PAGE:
Back from Readercon, both physically and emotionally. It went extremely well this year — for myself and, from what I can tell from the few blogs/tweets I’ve seen, for others as well. I said hello to some old friends, made a few new ones, and had a generally good time.
This is a brief rundown of my activities there; sorry if I don’t go into the details, but I’ve got a full schedule catching up after my days off. And apologies to all those whom I didn’t mention and should have!
I was part of several excellent (if I do say so myself) panels: Being an Editor Who Writes (where it was generally concluded that being both can actually be a good thing), Dealing with Discouragement (or how not to scream “This is it! I give up!” every time you get a rejection, something I still have to occasionally remember) and Educated Guesses: Tech Pros Writing SF, in which I was absolutely bowled over by the tech knowledge of the other participants in the panel — as a tech journalist who majored in English Lit & Creative Writing, I felt distinctly outclassed!
My workshop in How to Write for a Living When You Can’t Live Off Your Fiction went very well. I find it is always different, depending both on the other panelists (in this case, Leah Bobet, Adam Lipkin, and last-minute addition Sally Weiner Grotta were all incredibly helpful) and the folks who attend (who were likewise, contributing good info and asking great questions). The time went quickly, and several attendees said (and I agree with them) that having a full track at Readercon on practical issues like freelancing and contracts and agents and the like (such as the panel on Copyright Law and Your Writing, which I meant to attend but unfortunately missed) are an excellent idea.
I took part in two readings: One with my writers group Tabula Rasa (and got to hear wonderful stories from Sabrina Vourvoulias and Justin Key, two very talented writers), and one on Sunday morning, where I read a somewhat truncated version of my yet-unsold story “Sabbath Wine.” Thanks to all those who attended, despite the early hour (I know how hard it is to attend anything before 11 am on a Sunday morning at Readercon!).
I didn’t attend anywhere near the number of panels and readings I had planned (it’s hard to do that, what with stopping and talking to folks in the hallways and taking a half hour here and there to sit outside and check out one of the books I bought). I started the con, though, with a great one on Thursday evening: East, West and Everything Between: A Roundtable on Latin@ Speculative Fiction, which was really interesting and enlightening as well, especially (for me) the discussion of the issues of language; it gave me a few things to think hard about. (Here’s Scott Edelman’s YouTube video.)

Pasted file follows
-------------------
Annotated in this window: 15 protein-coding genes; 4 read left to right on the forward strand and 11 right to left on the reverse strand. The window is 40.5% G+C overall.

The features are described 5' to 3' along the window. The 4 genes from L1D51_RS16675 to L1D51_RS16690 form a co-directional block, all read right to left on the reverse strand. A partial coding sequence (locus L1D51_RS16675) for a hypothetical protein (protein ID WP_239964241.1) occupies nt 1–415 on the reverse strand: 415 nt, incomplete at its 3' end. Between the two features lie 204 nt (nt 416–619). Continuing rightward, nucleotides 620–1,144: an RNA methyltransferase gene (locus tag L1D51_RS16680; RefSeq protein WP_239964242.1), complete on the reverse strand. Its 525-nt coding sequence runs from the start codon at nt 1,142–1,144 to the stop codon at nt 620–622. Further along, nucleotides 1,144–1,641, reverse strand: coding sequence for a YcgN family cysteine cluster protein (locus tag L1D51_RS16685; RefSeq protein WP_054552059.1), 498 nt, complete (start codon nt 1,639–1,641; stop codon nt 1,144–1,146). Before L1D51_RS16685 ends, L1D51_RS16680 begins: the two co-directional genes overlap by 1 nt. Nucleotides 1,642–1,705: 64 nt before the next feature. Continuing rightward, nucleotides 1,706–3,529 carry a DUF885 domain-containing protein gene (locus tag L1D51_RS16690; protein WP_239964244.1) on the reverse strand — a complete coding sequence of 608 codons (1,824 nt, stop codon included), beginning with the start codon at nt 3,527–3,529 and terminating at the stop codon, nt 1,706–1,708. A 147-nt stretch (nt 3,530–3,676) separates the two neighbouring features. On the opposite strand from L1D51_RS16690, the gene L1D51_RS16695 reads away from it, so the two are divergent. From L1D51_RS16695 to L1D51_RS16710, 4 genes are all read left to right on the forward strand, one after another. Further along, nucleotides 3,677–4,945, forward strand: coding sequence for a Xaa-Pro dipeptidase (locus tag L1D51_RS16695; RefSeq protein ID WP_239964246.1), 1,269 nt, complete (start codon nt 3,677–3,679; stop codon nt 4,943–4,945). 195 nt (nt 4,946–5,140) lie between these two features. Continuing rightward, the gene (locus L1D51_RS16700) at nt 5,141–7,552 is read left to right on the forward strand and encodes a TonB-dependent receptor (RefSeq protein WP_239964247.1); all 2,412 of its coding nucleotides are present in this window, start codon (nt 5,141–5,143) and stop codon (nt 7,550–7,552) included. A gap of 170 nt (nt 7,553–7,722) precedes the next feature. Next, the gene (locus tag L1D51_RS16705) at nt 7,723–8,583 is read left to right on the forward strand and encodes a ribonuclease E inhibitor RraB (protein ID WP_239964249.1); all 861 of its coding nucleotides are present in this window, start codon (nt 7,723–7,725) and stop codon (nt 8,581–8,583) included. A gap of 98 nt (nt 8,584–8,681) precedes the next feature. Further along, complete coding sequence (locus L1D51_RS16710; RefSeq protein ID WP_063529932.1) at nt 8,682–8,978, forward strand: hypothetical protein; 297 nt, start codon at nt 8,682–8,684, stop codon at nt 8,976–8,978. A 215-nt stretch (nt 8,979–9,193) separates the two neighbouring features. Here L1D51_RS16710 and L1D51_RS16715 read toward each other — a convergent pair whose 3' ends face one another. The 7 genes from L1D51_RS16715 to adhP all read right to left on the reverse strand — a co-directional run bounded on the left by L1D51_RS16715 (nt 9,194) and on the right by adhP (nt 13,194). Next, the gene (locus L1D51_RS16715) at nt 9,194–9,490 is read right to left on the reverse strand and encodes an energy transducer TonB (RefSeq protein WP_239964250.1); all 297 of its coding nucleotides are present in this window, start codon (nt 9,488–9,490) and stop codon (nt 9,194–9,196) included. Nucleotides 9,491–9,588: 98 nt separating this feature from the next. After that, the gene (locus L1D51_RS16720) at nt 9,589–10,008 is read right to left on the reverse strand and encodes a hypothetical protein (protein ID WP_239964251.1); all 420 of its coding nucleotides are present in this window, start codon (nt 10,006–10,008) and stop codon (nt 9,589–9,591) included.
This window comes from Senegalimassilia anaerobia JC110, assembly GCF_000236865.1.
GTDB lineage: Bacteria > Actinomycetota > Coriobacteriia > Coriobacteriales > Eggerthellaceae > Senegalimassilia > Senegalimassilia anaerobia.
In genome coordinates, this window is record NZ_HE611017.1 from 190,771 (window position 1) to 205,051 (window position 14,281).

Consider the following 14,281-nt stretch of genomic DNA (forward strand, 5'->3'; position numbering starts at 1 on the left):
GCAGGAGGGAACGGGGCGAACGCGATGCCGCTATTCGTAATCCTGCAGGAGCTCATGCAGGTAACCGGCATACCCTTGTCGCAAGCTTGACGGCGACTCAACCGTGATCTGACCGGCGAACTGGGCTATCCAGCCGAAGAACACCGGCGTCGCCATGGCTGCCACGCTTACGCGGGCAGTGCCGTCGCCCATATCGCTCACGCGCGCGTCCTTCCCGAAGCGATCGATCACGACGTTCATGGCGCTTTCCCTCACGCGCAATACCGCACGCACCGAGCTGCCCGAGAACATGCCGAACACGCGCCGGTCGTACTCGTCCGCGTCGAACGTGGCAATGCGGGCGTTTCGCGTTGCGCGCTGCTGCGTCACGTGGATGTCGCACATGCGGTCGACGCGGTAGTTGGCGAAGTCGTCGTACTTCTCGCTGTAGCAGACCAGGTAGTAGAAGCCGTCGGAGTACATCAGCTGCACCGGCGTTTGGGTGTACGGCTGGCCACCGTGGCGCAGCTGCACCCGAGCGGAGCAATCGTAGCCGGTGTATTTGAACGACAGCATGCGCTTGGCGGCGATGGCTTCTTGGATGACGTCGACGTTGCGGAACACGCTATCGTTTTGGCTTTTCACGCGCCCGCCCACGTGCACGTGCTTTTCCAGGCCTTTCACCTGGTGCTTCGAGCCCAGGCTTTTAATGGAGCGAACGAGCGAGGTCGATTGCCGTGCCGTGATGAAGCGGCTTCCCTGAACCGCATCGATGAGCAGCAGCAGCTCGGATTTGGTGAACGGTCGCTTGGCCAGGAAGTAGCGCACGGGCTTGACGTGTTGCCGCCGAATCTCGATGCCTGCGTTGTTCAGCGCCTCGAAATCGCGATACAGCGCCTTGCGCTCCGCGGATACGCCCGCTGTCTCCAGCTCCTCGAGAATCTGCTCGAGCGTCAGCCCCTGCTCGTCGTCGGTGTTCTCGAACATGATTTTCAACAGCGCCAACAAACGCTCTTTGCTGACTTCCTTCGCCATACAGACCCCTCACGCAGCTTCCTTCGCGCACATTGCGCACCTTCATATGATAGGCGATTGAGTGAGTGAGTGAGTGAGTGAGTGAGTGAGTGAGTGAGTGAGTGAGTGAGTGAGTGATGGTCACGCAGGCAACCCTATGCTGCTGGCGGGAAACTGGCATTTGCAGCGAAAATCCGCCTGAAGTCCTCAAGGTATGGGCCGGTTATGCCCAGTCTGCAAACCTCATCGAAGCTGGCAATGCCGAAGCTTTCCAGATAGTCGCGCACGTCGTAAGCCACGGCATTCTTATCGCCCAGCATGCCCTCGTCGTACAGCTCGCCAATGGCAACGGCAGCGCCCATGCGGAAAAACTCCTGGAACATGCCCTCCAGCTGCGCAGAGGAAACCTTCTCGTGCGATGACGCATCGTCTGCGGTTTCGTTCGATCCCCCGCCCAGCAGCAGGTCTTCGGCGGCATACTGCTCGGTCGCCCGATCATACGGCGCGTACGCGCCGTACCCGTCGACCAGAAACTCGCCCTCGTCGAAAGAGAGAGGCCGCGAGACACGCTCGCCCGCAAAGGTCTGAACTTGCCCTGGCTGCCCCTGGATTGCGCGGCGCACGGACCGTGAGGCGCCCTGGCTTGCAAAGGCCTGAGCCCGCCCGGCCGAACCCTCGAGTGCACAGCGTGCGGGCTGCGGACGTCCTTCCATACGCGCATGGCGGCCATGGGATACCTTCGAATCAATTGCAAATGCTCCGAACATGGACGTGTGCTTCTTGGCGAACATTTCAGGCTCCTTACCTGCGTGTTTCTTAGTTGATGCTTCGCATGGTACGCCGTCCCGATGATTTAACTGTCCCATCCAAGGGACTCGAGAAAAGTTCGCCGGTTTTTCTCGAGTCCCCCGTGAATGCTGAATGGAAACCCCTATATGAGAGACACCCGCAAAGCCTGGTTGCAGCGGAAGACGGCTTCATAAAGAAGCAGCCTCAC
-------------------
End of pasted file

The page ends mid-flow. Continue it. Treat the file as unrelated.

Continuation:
I also attended readings by the always-wonderful Elizabeth Hand and the equally fine Sabrina Vourvoulias and Danielle Friedman (and A.C. Wise, who shared Danielle’s time). However, I missed the James Morrow reading — dammit! — and several others whom I had wanted to catch. I also caught the panels on The Science of Space Colony Living and Speculative Fiction and World War I, both of which I enjoyed greatly; and the panel on When the Other Is You, which I’ve seen described in several other blogs; my congratulations to the panelists for a fascinating and lively discussion. (Scott YouTubed this one as well.}
The highlight, though, was wandering accidentally into a conference room on Friday night where there was a circle of singers harmonizing on sea chanteys and British & Appalachian folk songs — it was just wonderful to hear, and the kind of just-by-chance event that I really treasure. Singers included (and I’ve snagged some of these names from Carlos Hernandez’s Facebook entry on it) Ellen Kushner, Liz Duffy Adams, Caitlyn Paxson, Amal El-Mohtar, Claire Suzanne Elizabeth Cooney and Patty Templeton. Thank you all.
Other things? On the plus side, I enjoyed wandering from party to party on Saturday night in the function rooms (and apologize to all those on the sixth floors whose parties I never actually got to). The bookstore is always wonderful; I never spend as much time as I’d like in there.
On the negative side, I wish the hotel had seen fit in its redesign to allow for more just-sitting-around space in the lobby, and more sound-deadening material in its bar — it got pretty loud in there and hard to hold a conversation, and that was before the DJ showed up. I also spoke to a lot of folks who had to twist themselves in a variety of knots to try to get to the hotel in the most budget-friendly way possible, and who as a result spent several hours on busses to Boston and then from Boston to the hotel.
On the whole, though, congratulations to everyone who had a part in creating Readercon 25.